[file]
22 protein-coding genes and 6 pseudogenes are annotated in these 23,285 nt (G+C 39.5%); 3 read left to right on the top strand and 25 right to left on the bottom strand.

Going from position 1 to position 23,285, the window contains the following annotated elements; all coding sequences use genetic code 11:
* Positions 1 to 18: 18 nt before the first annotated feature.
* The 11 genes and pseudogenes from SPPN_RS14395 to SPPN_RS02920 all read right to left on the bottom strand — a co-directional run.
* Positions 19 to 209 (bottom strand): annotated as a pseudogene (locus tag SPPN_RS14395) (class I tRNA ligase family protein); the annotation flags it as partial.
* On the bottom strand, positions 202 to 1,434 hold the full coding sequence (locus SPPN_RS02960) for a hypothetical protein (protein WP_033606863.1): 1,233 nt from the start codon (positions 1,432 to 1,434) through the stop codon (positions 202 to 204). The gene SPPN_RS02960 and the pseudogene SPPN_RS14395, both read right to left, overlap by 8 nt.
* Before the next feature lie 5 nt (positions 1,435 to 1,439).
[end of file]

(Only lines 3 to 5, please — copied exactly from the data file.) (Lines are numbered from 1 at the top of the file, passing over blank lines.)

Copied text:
* Positions 1 to 18: 18 nt before the first annotated feature.
* The 11 genes and pseudogenes from SPPN_RS14395 to SPPN_RS02920 all read right to left on the bottom strand — a co-directional run.
* Positions 19 to 209 (bottom strand): annotated as a pseudogene (locus tag SPPN_RS14395) (class I tRNA ligase family protein); the annotation flags it as partial.